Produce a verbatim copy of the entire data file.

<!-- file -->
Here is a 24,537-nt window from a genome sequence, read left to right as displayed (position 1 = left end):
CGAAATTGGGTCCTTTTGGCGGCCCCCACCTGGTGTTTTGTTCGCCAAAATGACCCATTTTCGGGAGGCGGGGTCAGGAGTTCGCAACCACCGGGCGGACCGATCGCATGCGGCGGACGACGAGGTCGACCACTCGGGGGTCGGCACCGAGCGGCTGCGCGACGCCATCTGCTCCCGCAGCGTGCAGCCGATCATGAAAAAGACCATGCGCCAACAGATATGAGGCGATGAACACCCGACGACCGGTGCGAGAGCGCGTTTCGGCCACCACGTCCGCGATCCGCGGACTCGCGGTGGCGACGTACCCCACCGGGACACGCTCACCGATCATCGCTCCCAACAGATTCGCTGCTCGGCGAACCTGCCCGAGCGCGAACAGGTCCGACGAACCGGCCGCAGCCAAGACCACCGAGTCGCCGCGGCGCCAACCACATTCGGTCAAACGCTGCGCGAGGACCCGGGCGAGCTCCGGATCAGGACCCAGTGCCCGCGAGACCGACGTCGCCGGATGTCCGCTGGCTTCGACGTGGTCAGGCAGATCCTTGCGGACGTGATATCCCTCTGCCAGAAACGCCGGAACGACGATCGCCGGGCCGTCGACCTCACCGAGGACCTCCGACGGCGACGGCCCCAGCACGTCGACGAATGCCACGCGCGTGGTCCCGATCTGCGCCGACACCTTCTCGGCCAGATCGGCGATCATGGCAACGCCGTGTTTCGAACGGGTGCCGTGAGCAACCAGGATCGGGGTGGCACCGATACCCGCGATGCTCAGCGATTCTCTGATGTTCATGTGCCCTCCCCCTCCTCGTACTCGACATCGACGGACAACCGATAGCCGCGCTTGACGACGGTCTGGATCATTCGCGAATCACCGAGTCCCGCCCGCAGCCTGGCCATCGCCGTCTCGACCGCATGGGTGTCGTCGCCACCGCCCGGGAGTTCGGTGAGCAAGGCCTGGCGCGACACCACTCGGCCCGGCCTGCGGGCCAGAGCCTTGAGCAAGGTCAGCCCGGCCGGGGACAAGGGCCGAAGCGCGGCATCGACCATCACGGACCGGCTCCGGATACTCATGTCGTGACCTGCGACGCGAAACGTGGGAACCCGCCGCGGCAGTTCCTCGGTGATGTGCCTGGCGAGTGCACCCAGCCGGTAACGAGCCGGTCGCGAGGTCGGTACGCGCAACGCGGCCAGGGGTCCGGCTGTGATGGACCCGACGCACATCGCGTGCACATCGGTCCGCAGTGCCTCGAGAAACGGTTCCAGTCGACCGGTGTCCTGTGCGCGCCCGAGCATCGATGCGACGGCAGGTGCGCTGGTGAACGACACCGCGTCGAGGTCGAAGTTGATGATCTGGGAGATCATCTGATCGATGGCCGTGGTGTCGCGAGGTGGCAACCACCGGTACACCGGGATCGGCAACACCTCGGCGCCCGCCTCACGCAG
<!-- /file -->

Here is a 24,537-nt window from a genome sequence, read left to right as displayed (position 1 = left end):
CGAAATTGGGTCCTTTTGGCGGCCCCCACCTGGTGTTTTGTTCGCCAAAATGACCCATTTTCGGGAGGCGGGGTCAGGAGTTCGCAACCACCGGGCGGACCGATCGCATGCGGCGGACGACGAGGTCGACCACTCGGGGGTCGGCACCGAGCGGCTGCGCGACGCCATCTGCTCCCGCAGCGTGCAGCCGATCATGAAAAAGACCATGCGCCAACAGATATGAGGCGATGAACACCCGACGACCGGTGCGAGAGCGCGTTTCGGCCACCACGTCCGCGATCCGCGGACTCGCGGTGGCGACGTACCCCACCGGGACACGCTCACCGATCATCGCTCCCAACAGATTCGCTGCTCGGCGAACCTGCCCGAGCGCGAACAGGTCCGACGAACCGGCCGCAGCCAAGACCACCGAGTCGCCGCGGCGCCAACCACATTCGGTCAAACGCTGCGCGAGGACCCGGGCGAGCTCCGGATCAGGACCCAGTGCCCGCGAGACCGACGTCGCCGGATGTCCGCTGGCTTCGACGTGGTCAGGCAGATCCTTGCGGACGTGATATCCCTCTGCCAGAAACGCCGGAACGACGATCGCCGGGCCGTCGACCTCACCGAGGACCTCCGACGGCGACGGCCCCAGCACGTCGACGAATGCCACGCGCGTGGTCCCGATCTGCGCCGACACCTTCTCGGCCAGATCGGCGATCATGGCAACGCCGTGTTTCGAACGGGTGCCGTGAGCAACCAGGATCGGGGTGGCACCGATACCCGCGATGCTCAGCGATTCTCTGATGTTCATGTGCCCTCCCCCTCCTCGTACTCGACATCGACGGACAACCGATAGCCGCGCTTGACGACGGTCTGGATCATTCGCGAATCACCGAGTCCCGCCCGCAGCCTGGCCATCGCCGTCTCGACCGCATGGGTGTCGTCGCCACCGCCCGGGAGTTCGGTGAGCAAGGCCTGGCGCGACACCACTCGGCCCGGCCTGCGGGCCAGAGCCTTGAGCAAGGTCAGCCCGGCCGGGGACAAGGGCCGAAGCGCGGCATCGACCATCACGGACCGGCTCCGGATACTCATGTCGTGACCTGCGACGCGAAACGTGGGAACCCGCCGCGGCAGTTCCTCGGTGATGTGCCTGGCGAGTGCACCCAGCCGGTAACGAGCCGGTCGCGAGGTCGGTACGCGCAACGCGGCCAGGGGTCCGGCTGTGATGGACCCGACGCACATCGCGTGCACATCGGTCCGCAGTGCCTCGAGAAACGGTTCCAGTCGACCGGTGTCCTGTGCGCGCCCGAGCATCGATGCGACGGCAGGTGCGCTGGTGAACGACACCGCGTCGAGGTCGAAGTTGATGATCTGGGAGATCATCTGATCGATGGCCGTGGTGTCGCGAGGTGGCAACCACCGGTACACCGGGATCGGCAACACCTCGGCGCCCGCCTCACGCAG